Seoul Station doesn’t have quite the exceptional characters to love. The main girl is made to be weak and whiny but somehow makes it through a lot of close calls. Her boyfriend that is on a separate area as they track each other time to meet up is pretty useless as well and makes a lot of bad calls and doesn’t have the guts. However, he is paired up with an older man who is tough as nails. There’s a whole story behind this and that leads up to the plot twist at the end. The story is somewhat generic but the twist was a surprise although the final twist was quite predictable. Where I find it excels is in its art. The movement and speed of the zombies have this blur behind it which is a lovely touch added in to make something of a motion blur and that works wonders for the aesthetics and effect. The areas and the zombie itself are creepy to look at. The tone of the movie and the backdrop here are done incredibly well also.

Overall, Seoul Station might not offer a unique zombie story and has its surprises and some rather predictable moments. However, it delivers on its art and visuals in this animated feature. Not quite as memorable as its successor but still worth a watch to lay the foundation for the next film.

Audition (1999)

Audition

Director: Takashi Miike

Cast: Ryo Ishibashi, Eihi Shiina, Tetsu Sawaki, Jun Kunimura, Renji Ishibashi, Miyuki Matsuda

A widower takes an offer to screen girls at a special audition, arranged for him by a friend to find him a new wife. The one he fancies is not who she appears to be after all. – IMDB

In many ways, I can see how Audition is a great horror film. In fact, its quite the psychological journey. Messed up and what not the further you dive into the plot. In fact, the ending is so weird that it kind of goes through a confusing phase. I still can’t quit figure out what went on. As psychological as it all was, it was one of those situations that never felt right to begin with. Auditioning for girls for a role that fitted into what this widower wanted, not sure I’m okay with that since it feels pretty contrived and manipulative in the first place. Nothing good comes from that. Then the girl herself was really weird to begin with but apparently Aoyama (played by Ryo Ishibashi) saw something in her.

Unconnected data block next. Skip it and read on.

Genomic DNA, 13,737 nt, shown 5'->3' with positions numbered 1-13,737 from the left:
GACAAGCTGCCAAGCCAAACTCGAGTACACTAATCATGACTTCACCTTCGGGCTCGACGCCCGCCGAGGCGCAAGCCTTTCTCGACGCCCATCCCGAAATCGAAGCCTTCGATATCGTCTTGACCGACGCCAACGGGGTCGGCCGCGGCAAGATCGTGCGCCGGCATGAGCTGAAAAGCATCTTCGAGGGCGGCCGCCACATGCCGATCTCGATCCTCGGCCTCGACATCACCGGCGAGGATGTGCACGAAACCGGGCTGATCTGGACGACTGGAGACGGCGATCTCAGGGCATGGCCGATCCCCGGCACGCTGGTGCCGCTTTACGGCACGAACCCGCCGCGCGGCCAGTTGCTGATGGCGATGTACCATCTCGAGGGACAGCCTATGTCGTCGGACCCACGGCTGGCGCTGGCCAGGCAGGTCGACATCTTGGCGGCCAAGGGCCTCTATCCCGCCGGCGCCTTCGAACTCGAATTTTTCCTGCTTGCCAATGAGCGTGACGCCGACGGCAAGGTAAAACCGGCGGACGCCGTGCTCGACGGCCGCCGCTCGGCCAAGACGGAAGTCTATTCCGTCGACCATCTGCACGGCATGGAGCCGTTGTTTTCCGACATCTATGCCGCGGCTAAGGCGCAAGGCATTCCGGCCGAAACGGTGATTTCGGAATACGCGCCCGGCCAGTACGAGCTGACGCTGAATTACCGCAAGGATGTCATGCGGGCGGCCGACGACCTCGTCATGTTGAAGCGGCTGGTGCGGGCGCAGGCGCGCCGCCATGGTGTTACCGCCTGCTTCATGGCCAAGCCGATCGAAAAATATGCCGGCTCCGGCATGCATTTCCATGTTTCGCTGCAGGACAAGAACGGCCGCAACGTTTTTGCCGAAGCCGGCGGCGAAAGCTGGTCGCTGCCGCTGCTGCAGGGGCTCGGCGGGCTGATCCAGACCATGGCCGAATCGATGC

The story has many layers and to be fair, it works for the most part. I can’t say that I’m the biggest fan of Audition. There are some solid atmosphere here and the pacing is fairly good. The cinematography and sound design is great in boosting the atmosphere. The star of the show probably did have to go to the girl here played by Eihi Shiina who was so creepy and mysterious. The final moments however kind of did it for me. What started out as psychological turned into this torture porn that turned my stomach a little and I’m usually not so easily disturbed by it. If that was the intention, it definitely achieved its goal but for myself, I felt like it didn’t fit in so well.

I can’t quite pinpoint what I felt let me down for Audition but it just didn’t feel like it ever reached the potential before heading in directions I wasn’t too fond of. I do acknowledge it has some great character and a lot of mystery and atmospheric horror. But something just didn’t work completely for myself.

That’s it for this Asian Horror double feature!
I anticipated watching both of these quite a bit but both of them let me down just a little.
I can definitely see their merit but it just wasn’t exactly for me particularly Audition.

Have you seen these two? Thoughts?

Anastasia (1997)

Time to revisit childhood favorites! I’m not going to lie. It might be a little deliberate to have chosen Anastasia since Netflix is doing “A” titles. Consider it a double feature in a way, especially since Anastasia is currently on Netflix (in Canada). Its also a good choice because I need to watch good movies also and not always average movies. It keeps the moral high and motivation even higher. So I’m going to try from now on. When the week is a little more quiet, I’ll work in another movie, hopefully with the same letter title as the Netflix that week. Summer is around the corner so I usually rest up in June to prepare for all the movie reviews in Fantasia Festival in mid-July.

Enough rambling! Let’s revisit Anastasia! ūüôā

Anastasia (1997)
Anastasia

Director: Don Bluth & Gary Goldman

Voice cast:  Meg Ryan, John Cusack, Christopher Lloyd, Kelsey Grammar, Hank Azaria, Bernadette Peters, Angela Lansbury

The last surviving child of the Russian Royal Family joins two con men to reunite with her grandmother, the Dowager Empress, while the undead Rasputin seeks her death.-IMDB